27 January, 2021

Man Who Would Be Boss

Ajit mined a vein of black humour hitherto unsuspected in the Indian consciousness

Man Who Would Be Boss
outlookindia.com
-0001-11-30T00:00:00+05:53

HE was an Indian original. When seventies' arch villain Ajit delivered his pithy but apocalyptic pronouncements on screen in that booming voice of his ("saara shahar mujhe Loin ke naam se jaanta hai"), they were disarmed of any sense of irony and devoid of any deliberate attempt at humour. But it was more than enough to catch the Indian popular imagination: Ajit's ice-in-his-veins manner, the mangled Hinglish accent, the colourful molls, the doltish henchmen and, most importantly, the inadvertent humour.

Ajit himself was thrillingly bilious onscreen but aficionados sought to temper the persona with overt humour. Over the years, the public invented, related and hugely enjoyed several jokes based on the Ajit persona. And willy nilly, Ajit found himself at the epicentre of a unique cult. By being just himself, Ajit had mined a vein of black humour, hitherto unsuspected in the Indian consciousness.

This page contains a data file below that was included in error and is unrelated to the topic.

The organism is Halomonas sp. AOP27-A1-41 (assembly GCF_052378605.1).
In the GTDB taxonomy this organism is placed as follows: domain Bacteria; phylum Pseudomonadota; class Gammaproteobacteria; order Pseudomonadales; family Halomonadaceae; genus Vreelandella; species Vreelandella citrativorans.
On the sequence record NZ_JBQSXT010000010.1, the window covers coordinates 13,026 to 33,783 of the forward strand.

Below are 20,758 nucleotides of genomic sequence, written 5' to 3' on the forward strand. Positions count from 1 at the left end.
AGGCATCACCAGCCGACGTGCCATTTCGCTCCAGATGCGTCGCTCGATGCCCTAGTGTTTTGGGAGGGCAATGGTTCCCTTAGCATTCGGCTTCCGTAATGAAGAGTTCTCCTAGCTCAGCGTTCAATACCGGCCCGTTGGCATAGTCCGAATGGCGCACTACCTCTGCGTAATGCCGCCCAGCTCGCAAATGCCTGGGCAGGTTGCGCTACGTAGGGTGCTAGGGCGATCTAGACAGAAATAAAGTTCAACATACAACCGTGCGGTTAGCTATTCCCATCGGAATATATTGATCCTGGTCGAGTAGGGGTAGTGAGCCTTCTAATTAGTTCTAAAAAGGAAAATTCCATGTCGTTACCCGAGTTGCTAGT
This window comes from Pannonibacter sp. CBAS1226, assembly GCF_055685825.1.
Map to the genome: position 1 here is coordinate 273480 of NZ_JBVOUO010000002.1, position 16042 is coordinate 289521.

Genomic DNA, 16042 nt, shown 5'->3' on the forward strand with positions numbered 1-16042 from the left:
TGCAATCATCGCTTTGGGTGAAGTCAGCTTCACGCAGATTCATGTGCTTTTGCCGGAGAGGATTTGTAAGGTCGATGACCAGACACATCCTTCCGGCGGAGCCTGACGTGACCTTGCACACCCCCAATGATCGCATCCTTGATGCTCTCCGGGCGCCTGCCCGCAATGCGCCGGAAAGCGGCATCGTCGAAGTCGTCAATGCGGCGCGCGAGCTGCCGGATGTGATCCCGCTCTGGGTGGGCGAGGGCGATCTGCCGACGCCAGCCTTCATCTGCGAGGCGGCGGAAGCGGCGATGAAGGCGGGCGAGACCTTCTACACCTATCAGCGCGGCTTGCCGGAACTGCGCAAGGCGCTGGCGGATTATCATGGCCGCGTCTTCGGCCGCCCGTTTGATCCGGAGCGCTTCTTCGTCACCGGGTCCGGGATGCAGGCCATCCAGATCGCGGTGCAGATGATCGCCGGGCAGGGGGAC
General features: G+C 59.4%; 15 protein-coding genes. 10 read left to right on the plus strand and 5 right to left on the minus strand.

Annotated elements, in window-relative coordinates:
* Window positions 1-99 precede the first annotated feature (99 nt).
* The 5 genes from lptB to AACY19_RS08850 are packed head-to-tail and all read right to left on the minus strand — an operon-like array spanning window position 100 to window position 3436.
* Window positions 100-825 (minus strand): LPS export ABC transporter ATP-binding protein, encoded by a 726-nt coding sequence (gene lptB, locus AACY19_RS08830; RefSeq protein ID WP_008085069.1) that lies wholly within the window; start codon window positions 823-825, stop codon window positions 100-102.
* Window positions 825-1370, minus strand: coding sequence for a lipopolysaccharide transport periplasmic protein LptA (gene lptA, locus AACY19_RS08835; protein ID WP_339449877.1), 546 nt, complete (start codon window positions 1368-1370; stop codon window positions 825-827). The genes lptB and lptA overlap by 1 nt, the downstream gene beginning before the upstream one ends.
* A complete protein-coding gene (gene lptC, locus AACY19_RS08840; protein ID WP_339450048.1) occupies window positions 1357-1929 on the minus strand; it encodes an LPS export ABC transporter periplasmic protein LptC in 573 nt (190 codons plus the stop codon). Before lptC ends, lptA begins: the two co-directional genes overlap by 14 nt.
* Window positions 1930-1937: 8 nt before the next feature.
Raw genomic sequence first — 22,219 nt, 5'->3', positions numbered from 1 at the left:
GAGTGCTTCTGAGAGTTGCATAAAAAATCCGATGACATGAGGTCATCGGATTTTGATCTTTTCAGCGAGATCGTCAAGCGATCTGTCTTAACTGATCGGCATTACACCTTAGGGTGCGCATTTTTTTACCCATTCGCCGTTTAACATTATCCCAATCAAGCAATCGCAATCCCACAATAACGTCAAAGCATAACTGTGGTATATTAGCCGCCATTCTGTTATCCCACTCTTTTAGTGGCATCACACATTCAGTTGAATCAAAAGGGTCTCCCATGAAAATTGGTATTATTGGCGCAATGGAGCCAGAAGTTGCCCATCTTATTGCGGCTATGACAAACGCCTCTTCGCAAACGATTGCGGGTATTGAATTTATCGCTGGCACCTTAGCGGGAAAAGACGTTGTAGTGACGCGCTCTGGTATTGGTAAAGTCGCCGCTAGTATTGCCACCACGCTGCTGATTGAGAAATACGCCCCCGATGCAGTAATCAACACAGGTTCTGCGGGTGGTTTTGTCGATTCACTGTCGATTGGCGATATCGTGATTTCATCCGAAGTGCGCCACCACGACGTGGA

The actor had practically retired a decade ago but the humorous image thrust upon him thrived due to quippy comperes like Javed Jaffri and Shekhar Suman,...

unsub

THIS ARTICLE IS PRICELESS...

To read this piece, and more such stories in India's most exciting and exacting magazine, plus get access to our 25-year archives goldmine, please subscribe.


More from Dinesh Raheja


Latest Magazine

February 01, 2021
content

other articles from the issue

articles from the previous issue

Other magazine section